Ironically and very unfortunately, I caused great harm to my boyfriend, while trying to avoid it. Lesson learned. Do not abandon self, no matter what. No matter how much your feelings are scaring you, do not abandon self. Do not abandon feelings.

Thankfully, I found my yoga program just at the right time. The entire program is about becoming a teacher from the foundation of becoming your true Self. And the whole program EMPOWERS you to become your true Self instead of giving rules to follow. Through my yoga program, I’ve come back to myself.

I’ve written here about Patanjali’s sutra I.23 – Ishvara Pranidhana Dva. The sutra of surrender. The theme of the past 5 months has entirely been surrender, since the very start of my relationship. My relationship really began with the movie The Fountain, a story that I see as one of surrender, ultimately.

On Friday, I looked up at the sky and asked the Universe, please let me know I am on the right path. Make it clear, startlingly clear for me, what I need to do. Within fast succession, BOTH things occurred (I should not have been surprised). Later that day at work, I found a poem in an old notebook, one I wrote before my boyfriend and I really even started talking much, about the terror of living in an overwrought mind, and the way past it (death/surrender), that used symbolism of an exploding star (a theme in The Fountain). I took this instantly as knowing “I am in the right place.”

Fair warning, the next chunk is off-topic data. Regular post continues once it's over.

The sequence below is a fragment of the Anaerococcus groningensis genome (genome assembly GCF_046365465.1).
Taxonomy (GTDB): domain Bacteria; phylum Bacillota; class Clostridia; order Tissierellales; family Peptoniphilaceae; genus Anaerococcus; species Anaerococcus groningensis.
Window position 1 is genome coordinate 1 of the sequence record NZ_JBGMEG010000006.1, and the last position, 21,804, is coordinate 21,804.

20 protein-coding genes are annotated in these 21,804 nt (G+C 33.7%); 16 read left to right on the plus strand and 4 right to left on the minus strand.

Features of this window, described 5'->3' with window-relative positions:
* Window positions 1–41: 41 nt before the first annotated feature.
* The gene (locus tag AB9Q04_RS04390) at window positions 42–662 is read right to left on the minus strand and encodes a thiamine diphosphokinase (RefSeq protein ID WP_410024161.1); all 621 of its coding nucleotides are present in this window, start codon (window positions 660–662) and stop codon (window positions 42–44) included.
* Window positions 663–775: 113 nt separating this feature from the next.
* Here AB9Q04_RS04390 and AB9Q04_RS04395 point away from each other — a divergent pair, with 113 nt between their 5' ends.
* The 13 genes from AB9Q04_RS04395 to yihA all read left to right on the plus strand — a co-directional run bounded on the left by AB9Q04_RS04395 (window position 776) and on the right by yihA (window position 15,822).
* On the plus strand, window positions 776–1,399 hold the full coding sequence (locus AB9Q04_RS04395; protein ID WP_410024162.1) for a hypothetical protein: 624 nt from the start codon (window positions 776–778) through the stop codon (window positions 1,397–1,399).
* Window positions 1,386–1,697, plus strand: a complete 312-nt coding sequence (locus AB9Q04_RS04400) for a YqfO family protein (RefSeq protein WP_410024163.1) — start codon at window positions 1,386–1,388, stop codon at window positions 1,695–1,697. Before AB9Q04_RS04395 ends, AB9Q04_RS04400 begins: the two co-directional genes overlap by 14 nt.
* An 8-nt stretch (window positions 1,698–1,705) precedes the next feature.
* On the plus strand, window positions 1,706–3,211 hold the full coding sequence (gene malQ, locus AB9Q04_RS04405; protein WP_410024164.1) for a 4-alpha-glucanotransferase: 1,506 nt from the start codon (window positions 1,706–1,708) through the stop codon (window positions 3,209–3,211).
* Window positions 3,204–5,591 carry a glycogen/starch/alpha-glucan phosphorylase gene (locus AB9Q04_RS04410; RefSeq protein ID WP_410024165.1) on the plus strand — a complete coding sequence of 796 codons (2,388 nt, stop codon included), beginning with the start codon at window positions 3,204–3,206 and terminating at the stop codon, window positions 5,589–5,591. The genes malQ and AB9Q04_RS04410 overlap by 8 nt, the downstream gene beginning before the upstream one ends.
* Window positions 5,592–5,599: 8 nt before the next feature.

On Saturday, I was standing in my work breakroom and I read yet another graphic on Facebook about surrender and grace. With tears in my eyes I fell to my knees and said, “Okay. Fine. I hear you. I’m done. I will feel whatever I feel.” That night, I went to our local poetry open mic. I saw a woman walk in, and as soon as I saw her, I knew that whatever she spoke would be for me. Her poem? It was on surrender and releasing, healing wounds to heal karmic patterns. I was floored.